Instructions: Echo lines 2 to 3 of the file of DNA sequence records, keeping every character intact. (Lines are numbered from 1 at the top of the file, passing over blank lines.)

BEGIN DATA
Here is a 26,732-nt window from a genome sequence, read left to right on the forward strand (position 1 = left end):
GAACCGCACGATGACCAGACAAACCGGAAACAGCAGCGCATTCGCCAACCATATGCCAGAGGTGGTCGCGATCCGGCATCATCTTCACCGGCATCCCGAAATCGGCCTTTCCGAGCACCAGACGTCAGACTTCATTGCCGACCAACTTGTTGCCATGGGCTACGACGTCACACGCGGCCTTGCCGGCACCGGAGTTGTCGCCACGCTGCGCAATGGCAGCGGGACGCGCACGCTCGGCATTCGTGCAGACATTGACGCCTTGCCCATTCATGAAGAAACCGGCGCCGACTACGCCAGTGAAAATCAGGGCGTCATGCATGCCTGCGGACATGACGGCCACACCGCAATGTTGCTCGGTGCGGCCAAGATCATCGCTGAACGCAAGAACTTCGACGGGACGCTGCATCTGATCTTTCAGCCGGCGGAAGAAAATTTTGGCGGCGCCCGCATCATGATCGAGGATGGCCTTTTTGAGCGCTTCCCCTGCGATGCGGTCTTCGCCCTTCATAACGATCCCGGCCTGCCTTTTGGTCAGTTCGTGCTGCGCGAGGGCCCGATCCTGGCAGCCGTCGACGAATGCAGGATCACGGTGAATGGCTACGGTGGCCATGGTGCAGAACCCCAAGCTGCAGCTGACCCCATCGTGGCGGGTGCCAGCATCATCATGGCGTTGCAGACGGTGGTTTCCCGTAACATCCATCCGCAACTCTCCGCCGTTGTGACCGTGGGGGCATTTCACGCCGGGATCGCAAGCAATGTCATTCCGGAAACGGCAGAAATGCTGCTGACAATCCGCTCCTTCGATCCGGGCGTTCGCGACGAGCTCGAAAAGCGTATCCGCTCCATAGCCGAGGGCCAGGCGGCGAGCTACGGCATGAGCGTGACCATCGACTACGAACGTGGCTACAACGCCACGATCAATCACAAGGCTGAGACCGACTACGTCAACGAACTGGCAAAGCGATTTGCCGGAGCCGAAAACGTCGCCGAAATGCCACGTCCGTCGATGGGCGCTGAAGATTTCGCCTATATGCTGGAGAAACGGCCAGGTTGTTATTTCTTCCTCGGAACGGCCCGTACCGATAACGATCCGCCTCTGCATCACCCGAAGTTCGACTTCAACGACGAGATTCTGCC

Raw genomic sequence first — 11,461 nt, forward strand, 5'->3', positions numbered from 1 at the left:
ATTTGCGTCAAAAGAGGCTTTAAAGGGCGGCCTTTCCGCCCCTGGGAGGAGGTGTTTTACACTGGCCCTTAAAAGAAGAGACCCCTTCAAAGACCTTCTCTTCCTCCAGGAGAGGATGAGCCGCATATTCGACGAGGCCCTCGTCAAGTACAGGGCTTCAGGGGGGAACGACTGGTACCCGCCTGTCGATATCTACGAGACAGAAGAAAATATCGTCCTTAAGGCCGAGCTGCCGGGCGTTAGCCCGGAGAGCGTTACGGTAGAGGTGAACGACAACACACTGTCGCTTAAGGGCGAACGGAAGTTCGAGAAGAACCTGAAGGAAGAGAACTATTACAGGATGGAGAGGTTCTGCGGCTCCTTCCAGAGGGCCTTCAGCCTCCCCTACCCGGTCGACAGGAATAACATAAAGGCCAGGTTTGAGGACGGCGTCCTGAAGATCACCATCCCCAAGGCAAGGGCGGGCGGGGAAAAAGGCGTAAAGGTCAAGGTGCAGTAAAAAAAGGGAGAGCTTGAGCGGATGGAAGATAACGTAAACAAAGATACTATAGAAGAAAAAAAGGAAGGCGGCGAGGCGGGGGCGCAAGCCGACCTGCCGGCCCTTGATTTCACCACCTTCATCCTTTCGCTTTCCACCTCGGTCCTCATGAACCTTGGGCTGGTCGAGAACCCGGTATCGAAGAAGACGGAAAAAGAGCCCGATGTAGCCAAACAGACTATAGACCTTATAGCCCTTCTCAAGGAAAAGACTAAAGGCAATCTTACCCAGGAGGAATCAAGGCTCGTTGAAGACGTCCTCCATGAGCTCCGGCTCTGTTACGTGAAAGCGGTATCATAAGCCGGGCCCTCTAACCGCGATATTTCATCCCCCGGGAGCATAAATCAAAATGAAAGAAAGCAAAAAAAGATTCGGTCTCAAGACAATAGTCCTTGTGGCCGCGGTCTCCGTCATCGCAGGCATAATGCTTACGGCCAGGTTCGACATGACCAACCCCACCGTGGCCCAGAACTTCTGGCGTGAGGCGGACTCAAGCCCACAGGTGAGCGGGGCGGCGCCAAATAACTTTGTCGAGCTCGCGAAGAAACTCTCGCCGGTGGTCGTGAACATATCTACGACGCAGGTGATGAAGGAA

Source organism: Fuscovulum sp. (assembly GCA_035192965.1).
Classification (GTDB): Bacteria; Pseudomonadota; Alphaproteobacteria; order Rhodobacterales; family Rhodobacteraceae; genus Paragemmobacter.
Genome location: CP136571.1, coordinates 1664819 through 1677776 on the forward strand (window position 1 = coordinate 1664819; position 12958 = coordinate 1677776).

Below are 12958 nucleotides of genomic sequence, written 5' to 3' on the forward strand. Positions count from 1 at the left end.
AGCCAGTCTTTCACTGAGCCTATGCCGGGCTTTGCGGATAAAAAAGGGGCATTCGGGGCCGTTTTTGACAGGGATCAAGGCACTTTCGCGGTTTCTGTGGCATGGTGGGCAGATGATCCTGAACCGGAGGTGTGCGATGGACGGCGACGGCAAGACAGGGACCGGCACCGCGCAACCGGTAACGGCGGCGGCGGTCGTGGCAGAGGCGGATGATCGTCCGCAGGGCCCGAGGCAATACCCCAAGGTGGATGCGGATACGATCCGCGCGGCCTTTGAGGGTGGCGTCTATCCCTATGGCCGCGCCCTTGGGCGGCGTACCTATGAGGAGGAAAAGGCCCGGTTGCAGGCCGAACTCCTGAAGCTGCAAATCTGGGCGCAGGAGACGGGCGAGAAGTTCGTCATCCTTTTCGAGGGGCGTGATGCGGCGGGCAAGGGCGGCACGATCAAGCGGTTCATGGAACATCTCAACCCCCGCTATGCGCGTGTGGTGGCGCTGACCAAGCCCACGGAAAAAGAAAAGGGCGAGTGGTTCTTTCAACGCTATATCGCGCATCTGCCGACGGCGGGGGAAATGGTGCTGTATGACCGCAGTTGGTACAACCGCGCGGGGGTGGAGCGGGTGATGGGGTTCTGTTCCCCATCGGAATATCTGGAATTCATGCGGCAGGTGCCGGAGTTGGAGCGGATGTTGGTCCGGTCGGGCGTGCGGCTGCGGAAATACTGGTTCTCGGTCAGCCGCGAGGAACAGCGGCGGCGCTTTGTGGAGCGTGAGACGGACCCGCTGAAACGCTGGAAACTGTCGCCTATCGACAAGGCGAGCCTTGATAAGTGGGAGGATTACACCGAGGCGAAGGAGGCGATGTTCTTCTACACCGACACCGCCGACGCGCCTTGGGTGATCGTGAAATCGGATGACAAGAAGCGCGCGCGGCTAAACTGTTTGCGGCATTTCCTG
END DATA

GAACCGCACGATGACCAGACAAACCGGAAACAGCAGCGCATTCGCCAACCATATGCCAGAGGTGGTCGCGATCCGGCATCATCTTCACCGGCATCCCGAAATCGGCCTTTCCGAGCACCAGACGTCAGACTTCATTGCCGACCAACTTGTTGCCATGGGCTACGACGTCACACGCGGCCTTGCCGGCACCGGAGTTGTCGCCACGCTGCGCAATGGCAGCGGGACGCGCACGCTCGGCATTCGTGCAGACATTGACGCCTTGCCCATTCATGAAGAAACCGGCGCCGACTACGCCAGTGAAAATCAGGGCGTCATGCATGCCTGCGGACATGACGGCCACACCGCAATGTTGCTCGGTGCGGCCAAGATCATCGCTGAACGCAAGAACTTCGACGGGACGCTGCATCTGATCTTTCAGCCGGCGGAAGAAAATTTTGGCGGCGCCCGCATCATGATCGAGGATGGCCTTTTTGAGCGCTTCCCCTGCGATGCGGTCTTCGCCCTTCATAACGATCCCGGCCTGCCTTTTGGTCAGTTCGTGCTGCGCGAGGGCCCGATCCTGGCAGCCGTCGACGAATGCAGGATCACGGTGAATGGCTACGGTGGCCATGGTGCAGAACCCCAAGCTGCAGCTGACCCCATCGTGGCGGGTGCCAGCATCATCATGGCGTTGCAGACGGTGGTTTCCCGTAACATCCATCCGCAACTCTCCGCCGTTGTGACCGTGGGGGCATTTCACGCCGGGATCGCAAGCAATGTCATTCCGGAAACGGCAGAAATGCTGCTGACAATCCGCTCCTTCGATCCGGGCGTTCGCGACGAGCTCGAAAAGCGTATCCGCTCCATAGCCGAGGGCCAGGCGGCGAGCTACGGCATGAGCGTGACCATCGACTACGAACGTGGCTACAACGCCACGATCAATCACAAGGCTGAGACCGACTACGTCAACGAACTGGCAAAGCGATTTGCCGGAGCCGAAAACGTCGCCGAAATGCCACGTCCGTCGATGGGCGCTGAAGATTTCGCCTATATGCTGGAGAAACGGCCAGGTTGTTATTTCTTCCTCGGAACGGCCCGTACCGATAACGATCCGCCTCTGCATCACCCGAAGTTCGACTTCAACGACGAGATTCTGCC

Raw genomic sequence first — 11,461 nt, forward strand, 5'->3', positions numbered from 1 at the left: